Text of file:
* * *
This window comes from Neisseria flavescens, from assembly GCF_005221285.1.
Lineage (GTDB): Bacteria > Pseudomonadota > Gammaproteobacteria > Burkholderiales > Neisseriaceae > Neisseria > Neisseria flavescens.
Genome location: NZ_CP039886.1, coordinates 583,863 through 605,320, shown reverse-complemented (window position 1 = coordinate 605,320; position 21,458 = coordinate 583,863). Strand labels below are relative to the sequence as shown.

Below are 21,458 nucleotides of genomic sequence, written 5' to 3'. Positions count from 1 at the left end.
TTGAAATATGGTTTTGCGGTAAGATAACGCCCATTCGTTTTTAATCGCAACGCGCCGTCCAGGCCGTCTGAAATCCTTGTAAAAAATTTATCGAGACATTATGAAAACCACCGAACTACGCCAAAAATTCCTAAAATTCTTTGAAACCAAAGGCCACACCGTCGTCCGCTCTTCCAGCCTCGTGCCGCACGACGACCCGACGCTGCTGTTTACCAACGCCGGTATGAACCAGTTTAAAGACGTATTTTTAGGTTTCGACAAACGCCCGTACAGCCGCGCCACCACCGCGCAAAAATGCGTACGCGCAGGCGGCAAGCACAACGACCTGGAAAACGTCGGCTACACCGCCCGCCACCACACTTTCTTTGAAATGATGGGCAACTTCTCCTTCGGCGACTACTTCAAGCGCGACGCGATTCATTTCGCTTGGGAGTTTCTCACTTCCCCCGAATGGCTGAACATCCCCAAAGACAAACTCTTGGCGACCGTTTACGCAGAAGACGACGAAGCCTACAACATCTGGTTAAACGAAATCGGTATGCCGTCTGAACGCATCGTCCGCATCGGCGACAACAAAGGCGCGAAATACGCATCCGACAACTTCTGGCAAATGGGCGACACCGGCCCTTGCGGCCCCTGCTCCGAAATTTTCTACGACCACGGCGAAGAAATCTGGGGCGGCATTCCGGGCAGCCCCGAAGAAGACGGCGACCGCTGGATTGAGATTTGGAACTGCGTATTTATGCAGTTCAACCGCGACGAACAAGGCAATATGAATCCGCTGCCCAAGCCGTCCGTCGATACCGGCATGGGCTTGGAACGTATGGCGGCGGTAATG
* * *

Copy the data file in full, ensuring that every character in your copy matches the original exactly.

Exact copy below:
This window comes from Neisseria flavescens, from assembly GCF_005221285.1.
Lineage (GTDB): Bacteria > Pseudomonadota > Gammaproteobacteria > Burkholderiales > Neisseriaceae > Neisseria > Neisseria flavescens.
Genome location: NZ_CP039886.1, coordinates 583,863 through 605,320, shown reverse-complemented (window position 1 = coordinate 605,320; position 21,458 = coordinate 583,863). Strand labels below are relative to the sequence as shown.

Below are 21,458 nucleotides of genomic sequence, written 5' to 3'. Positions count from 1 at the left end.
TTGAAATATGGTTTTGCGGTAAGATAACGCCCATTCGTTTTTAATCGCAACGCGCCGTCCAGGCCGTCTGAAATCCTTGTAAAAAATTTATCGAGACATTATGAAAACCACCGAACTACGCCAAAAATTCCTAAAATTCTTTGAAACCAAAGGCCACACCGTCGTCCGCTCTTCCAGCCTCGTGCCGCACGACGACCCGACGCTGCTGTTTACCAACGCCGGTATGAACCAGTTTAAAGACGTATTTTTAGGTTTCGACAAACGCCCGTACAGCCGCGCCACCACCGCGCAAAAATGCGTACGCGCAGGCGGCAAGCACAACGACCTGGAAAACGTCGGCTACACCGCCCGCCACCACACTTTCTTTGAAATGATGGGCAACTTCTCCTTCGGCGACTACTTCAAGCGCGACGCGATTCATTTCGCTTGGGAGTTTCTCACTTCCCCCGAATGGCTGAACATCCCCAAAGACAAACTCTTGGCGACCGTTTACGCAGAAGACGACGAAGCCTACAACATCTGGTTAAACGAAATCGGTATGCCGTCTGAACGCATCGTCCGCATCGGCGACAACAAAGGCGCGAAATACGCATCCGACAACTTCTGGCAAATGGGCGACACCGGCCCTTGCGGCCCCTGCTCCGAAATTTTCTACGACCACGGCGAAGAAATCTGGGGCGGCATTCCGGGCAGCCCCGAAGAAGACGGCGACCGCTGGATTGAGATTTGGAACTGCGTATTTATGCAGTTCAACCGCGACGAACAAGGCAATATGAATCCGCTGCCCAAGCCGTCCGTCGATACCGGCATGGGCTTGGAACGTATGGCGGCGGTAATG